On This Day

Edmund Hillary, hillay norgay, Edmund Hillary tenzing norgay, tenzing norgay
Associated Press
Edmund Hillary and Tenzing Norgay pose at the British Embassy in Katmandu, June 26, 1953.

On This Day: Hillary and Norgay Reach Peak of Mount Everest

May 29, 2011 06:00 AM
by findingDulcinea Staff
On May 29, 1953, Edmund Hillary of New Zealand and sherpa Tenzing Norgay of Nepal battled ice and storms to reach the summit of the world’s highest mountain.

The Ascent Up Everest

Since 1921, more than a dozen expeditions had attempted to reach the peak of the 29,029-foot-high Mount Everest, but all had fallen short. In 1953, a British expedition led by Col. John Hunt set off with 14 climbers, 35 Nepalese Sherpas and more than 350 porters carrying some 18 tons of food and supplies.

After two weeks, the expedition reached the South Col, some 25,800 feet up on the southeast side of the mountain. Hunt sent two climbers, Charles Evans and Tom Bourdillon, to make the final ascent to the peak, but they were forced to turn back.

Hunt then ordered the second pre-selected climbing team, New Zealander Edmund Hillary and Sherpa Tenzing Norgay, to attempt the final climb. They set out up the south summit on May 28, and set up camp that night at 27,900 feet.

They continued their trek the following morning at 6:30 a.m. They encountered rocks, ice and powder, which gave way beneath Hillary’s feet, sending him 30 feet down before he could regain hold. Lastly, they had to climb up a 40-foot ice face—now known as Hillary Step—called “the most formidable obstacle on the ridge” by Hillary.

The two reached the peak at about 11:30 a.m. Hillary described: “I continued hacking steps along the ridge and then up a few more to the right … to my great delight I realized we were on top of Mount Everest and that the whole world spread out below us.”

The two spent just 15 minutes at the peak. Hillary took photographs and left behind a crucifix on behalf of Col. Hunt. Norgay buried a gift of biscuits and chocolate to the gods of the mountain, and the two men planted flags on behalf of the United Nations, Nepal and the United Kingdom. The two descended back to the rest of the team; when Hillary was asked about their climb, he replied, “Well, we knocked the bastard off.”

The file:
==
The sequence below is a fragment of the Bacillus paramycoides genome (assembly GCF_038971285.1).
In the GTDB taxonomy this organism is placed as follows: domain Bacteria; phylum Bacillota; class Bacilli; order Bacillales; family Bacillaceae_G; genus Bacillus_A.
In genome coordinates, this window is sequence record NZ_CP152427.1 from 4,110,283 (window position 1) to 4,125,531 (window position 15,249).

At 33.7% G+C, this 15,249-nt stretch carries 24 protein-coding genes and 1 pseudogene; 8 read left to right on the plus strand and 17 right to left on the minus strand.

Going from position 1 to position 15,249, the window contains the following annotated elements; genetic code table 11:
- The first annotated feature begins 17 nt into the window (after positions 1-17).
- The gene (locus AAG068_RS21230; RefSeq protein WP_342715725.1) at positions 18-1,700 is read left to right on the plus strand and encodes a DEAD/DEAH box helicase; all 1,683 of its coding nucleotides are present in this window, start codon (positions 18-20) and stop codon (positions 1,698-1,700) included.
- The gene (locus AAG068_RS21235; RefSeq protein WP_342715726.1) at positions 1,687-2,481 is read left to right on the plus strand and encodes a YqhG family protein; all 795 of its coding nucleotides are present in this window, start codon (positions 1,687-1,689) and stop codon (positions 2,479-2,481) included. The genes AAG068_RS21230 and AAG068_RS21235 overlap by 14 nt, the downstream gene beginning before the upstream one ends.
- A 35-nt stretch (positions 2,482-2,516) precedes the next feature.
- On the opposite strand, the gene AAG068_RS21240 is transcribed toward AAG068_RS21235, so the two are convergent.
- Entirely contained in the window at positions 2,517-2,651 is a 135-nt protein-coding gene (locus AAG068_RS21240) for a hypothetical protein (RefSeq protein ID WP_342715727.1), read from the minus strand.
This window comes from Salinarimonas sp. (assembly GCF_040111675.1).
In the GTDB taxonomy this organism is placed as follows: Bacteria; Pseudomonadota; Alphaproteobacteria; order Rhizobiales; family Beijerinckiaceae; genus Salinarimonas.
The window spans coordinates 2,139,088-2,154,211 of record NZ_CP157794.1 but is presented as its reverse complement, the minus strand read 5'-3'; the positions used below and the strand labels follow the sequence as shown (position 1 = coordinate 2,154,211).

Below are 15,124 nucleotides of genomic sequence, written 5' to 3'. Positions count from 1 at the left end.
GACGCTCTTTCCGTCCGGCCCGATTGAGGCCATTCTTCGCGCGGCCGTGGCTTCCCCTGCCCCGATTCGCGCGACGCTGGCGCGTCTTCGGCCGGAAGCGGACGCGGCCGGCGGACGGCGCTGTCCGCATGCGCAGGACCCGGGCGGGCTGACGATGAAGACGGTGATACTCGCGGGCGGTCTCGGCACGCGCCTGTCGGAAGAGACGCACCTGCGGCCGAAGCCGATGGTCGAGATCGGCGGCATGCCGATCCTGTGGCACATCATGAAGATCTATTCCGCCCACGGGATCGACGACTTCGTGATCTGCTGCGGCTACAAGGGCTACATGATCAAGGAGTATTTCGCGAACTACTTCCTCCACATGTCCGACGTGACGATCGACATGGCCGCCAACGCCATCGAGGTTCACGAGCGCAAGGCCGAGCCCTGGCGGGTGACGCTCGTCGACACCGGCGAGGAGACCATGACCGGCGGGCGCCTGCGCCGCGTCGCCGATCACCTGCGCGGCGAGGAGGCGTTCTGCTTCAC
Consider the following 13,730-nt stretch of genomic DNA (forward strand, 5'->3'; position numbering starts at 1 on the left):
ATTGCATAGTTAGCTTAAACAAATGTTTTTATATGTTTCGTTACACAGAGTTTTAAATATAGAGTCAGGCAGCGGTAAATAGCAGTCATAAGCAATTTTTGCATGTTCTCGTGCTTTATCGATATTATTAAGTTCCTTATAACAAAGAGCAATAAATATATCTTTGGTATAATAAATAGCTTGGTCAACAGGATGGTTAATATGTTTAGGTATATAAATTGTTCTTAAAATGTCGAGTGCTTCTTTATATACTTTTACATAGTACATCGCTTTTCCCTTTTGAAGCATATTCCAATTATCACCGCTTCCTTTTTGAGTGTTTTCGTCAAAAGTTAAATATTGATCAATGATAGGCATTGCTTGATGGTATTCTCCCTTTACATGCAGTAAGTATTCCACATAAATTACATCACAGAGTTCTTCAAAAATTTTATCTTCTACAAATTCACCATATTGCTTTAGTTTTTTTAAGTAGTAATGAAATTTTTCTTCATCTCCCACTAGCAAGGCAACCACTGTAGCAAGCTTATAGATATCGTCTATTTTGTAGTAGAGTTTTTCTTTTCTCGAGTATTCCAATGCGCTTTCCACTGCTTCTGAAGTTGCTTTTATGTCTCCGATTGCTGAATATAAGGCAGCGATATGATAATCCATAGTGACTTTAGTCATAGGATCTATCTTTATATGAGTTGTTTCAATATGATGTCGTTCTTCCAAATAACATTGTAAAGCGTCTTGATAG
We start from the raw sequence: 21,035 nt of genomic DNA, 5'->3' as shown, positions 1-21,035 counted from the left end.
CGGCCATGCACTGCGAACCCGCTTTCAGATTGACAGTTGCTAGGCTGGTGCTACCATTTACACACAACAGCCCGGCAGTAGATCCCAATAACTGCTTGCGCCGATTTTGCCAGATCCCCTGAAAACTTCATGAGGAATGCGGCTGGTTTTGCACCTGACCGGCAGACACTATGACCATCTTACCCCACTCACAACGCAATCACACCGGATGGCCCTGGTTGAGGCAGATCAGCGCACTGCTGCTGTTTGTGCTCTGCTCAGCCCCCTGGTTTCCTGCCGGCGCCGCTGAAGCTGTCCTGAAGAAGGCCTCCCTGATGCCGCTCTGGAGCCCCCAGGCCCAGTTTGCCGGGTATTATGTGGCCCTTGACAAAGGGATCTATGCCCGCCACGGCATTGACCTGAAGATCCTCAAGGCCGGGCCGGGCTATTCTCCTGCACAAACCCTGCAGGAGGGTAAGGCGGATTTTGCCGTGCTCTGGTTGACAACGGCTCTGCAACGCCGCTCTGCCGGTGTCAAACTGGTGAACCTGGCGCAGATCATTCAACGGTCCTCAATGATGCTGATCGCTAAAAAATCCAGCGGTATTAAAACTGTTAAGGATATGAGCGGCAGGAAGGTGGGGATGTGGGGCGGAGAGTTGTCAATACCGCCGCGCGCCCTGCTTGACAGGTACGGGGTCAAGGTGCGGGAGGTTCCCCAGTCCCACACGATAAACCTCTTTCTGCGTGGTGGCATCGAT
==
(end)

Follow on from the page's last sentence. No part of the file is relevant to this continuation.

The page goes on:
Hillary and Norgay quickly became international celebrities. News of their triumph reached Britain on June 2, the same day as the coronation of Queen Elizabeth II. Weeks later, the queen knighted Hillary and Hunt, and gave Norgay the British Empire Medal.

Background: Early Everest Expeditions

The first of the modern expeditions up Everest began in 1921, when the Dalai Lama allowed westerners access to the Tibet side of the mountain. In 1924, British explorer George Mallory, who famously answered a query about why he wanted to climb Everest with the response, “Because it’s there,” died in an unsuccessful ascent alongside Andrew Irvine.

There remains a mystery of whether the two reached the peak. Equipment and parts of their camp have been spotted by several expeditions, and Mallory’s body was discovered in 1999, but Irvine’s camera—which would likely answer the question of where they reached—has yet to be found.

Western expeditions were halted after World War II, when the Dalai Lama closed off Tibet to foreigners. In 1950, westerners began climbing the mountain from the Nepal side. A 1952 expedition, which included Norgay, came close to reaching the peak, setting the stage for the Hunt expedition the following year.

Later Expeditions Up Everest

In the years since the first ascent, more than 3,000 people have made the climb, leading some critics to point out a lost “spirit of adventure” as wealthy teams create small towns on their way up the famous mountain. Norgay’s son joined the chorus in 2003, noting that inexperienced climbers often buy their way onto the mountain.

A combination of some of the world’s most challenging terrain and the inexperience of many climbers have made the trip to the peak one of the most dangerous undertakings in the world, resulting in more than 200 deaths since Hillary and Norgay’s first ascent.

One of the more tragic of these events ended in the death of eight climbers in 1996, detailed in survivor Jon Krakauer’s book “Into Thin Air.

Key Players: Tenzing Norgay and Edmund Hillary

Edmund Hillary
Edmund Hillary, a beekeeper from New Zealand, participated in a 1951 exploratory expedition up Everest along with Norgay. After reaching the peak, he went on to live a life rich in adventure, exploring both the north and south poles.

While Hillary never held public office, he became a prominent government figure in his native New Zealand, advocating on behalf of conservation efforts and public service until his death in January 2008.

Tenzing Norgay
Tenzing Norgay was born either in Nepal or Tibet, and raised in the Nepalese mountain village of Thame. His name, meaning “fortunate,” was given to him by a high lama. He served as a porter on Everest expeditions in the 1930s, and tried to summit the mountain in several expeditions beginning in 1947.

Norgay was 39 when he finally reached the peak and went on to become a hero in Nepal and India, where he lived until his death in 1986.  Though he never returned to the peak, his son followed in his footsteps and made the ascent in 1996.

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